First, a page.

3.   Certain parts of the city like the North and South Usman roads should be closed for private transport at all times. By private transport I mean, two wheelers, cars and autorickshaws. Pavements should be widened encouraging people to walk in this shopping area. People can take buses or walk. It would make shopping a more pleasant experience. For the elderly there can be a few cycle rickshaws which they can board from specific points. 

4.   When people apply for vehicle licenses the application should be carefully scrutinized to see if the family already has another vehicle. If they do then they have to provide convincing reasons as to why they want to have another car or bike. There should be very strict rules about three member families like mine wanting to have two cars. 

5.   Two wheeler manufacture and sales need to be reviewed. Most of them have two stroke engines which are polluting 

6.   Finally, there should be system of charging vehicle users very heavily for the use of the road. Some sort of meter can be fixed to the cars and two wheelers so that every time one uses it the person can be charged for the number of kilometers it runs. 

Chennai has a fairly good public transport system. But , people do not seem to be using  it as much as they ought to. A road with fewer cars and scooters would be easier for buses and if the number of AC buses can be increased then life on the road would become much easier. With the metro coming in there would be another important option.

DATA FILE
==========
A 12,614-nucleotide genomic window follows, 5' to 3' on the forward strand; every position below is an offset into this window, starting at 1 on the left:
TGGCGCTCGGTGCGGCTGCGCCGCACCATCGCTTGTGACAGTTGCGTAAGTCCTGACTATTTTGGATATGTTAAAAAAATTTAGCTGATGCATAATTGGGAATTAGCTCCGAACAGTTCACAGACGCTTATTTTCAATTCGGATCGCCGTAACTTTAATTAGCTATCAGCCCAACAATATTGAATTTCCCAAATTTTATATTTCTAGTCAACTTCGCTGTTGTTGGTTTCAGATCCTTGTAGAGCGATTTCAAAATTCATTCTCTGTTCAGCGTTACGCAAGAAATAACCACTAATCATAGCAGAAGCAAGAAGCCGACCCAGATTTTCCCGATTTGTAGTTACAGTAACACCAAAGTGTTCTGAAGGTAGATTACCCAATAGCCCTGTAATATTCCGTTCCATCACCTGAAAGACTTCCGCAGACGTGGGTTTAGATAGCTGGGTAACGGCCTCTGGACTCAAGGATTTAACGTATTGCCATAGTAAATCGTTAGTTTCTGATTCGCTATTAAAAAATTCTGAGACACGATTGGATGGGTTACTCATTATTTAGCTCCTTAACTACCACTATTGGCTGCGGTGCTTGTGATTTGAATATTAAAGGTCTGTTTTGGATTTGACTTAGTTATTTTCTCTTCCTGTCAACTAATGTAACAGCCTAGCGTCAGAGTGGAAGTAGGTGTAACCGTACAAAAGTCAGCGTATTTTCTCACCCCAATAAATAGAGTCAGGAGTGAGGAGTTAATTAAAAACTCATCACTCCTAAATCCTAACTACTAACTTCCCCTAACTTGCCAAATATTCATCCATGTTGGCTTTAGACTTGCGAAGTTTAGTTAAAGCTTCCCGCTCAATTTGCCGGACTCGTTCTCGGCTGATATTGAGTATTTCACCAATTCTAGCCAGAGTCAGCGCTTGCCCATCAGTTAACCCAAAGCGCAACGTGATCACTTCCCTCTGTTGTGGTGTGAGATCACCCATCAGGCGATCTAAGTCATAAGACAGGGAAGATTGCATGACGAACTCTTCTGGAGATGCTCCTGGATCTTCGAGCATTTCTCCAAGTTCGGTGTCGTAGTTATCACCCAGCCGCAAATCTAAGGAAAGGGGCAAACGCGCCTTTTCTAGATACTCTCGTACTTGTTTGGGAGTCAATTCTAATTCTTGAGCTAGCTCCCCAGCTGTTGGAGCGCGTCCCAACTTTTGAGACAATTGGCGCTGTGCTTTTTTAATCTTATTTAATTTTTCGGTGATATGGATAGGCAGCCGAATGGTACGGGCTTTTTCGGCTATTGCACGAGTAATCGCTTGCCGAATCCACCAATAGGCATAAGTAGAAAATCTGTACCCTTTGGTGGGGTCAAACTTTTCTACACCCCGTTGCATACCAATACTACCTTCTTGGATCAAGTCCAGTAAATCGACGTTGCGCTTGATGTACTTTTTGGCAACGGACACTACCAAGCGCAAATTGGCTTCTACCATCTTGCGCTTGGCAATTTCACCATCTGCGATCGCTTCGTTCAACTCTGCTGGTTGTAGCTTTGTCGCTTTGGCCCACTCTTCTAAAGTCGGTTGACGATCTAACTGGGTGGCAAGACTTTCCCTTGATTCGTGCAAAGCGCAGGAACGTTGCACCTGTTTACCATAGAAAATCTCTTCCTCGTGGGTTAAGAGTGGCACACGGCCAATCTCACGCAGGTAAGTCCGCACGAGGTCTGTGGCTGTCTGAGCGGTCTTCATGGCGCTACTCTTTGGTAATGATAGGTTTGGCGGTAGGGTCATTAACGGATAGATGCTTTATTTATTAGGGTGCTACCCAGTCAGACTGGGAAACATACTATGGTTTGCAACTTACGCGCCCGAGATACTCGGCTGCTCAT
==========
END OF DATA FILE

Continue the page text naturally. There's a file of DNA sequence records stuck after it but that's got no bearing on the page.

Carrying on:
Unfortunately, people in this city have a lot of western ( read American) aspirations where every member of the family wants to drive around in a car.  The evolution of this can be traced back to the days of the IT boom when salaries skyrocketed!!  People thought they could realize the American dream in a South Indian city! Banks were quick to realize the  business option around this dream giving rise to easy access to vehicle loans. The lower middle classes not to be outdone used this option for buying two wheelers which they slowly upgraded to a four wheeler. They sometimes retain both vehicles often using the two wheelers to negotiate the difficult streets in places like T Nagar.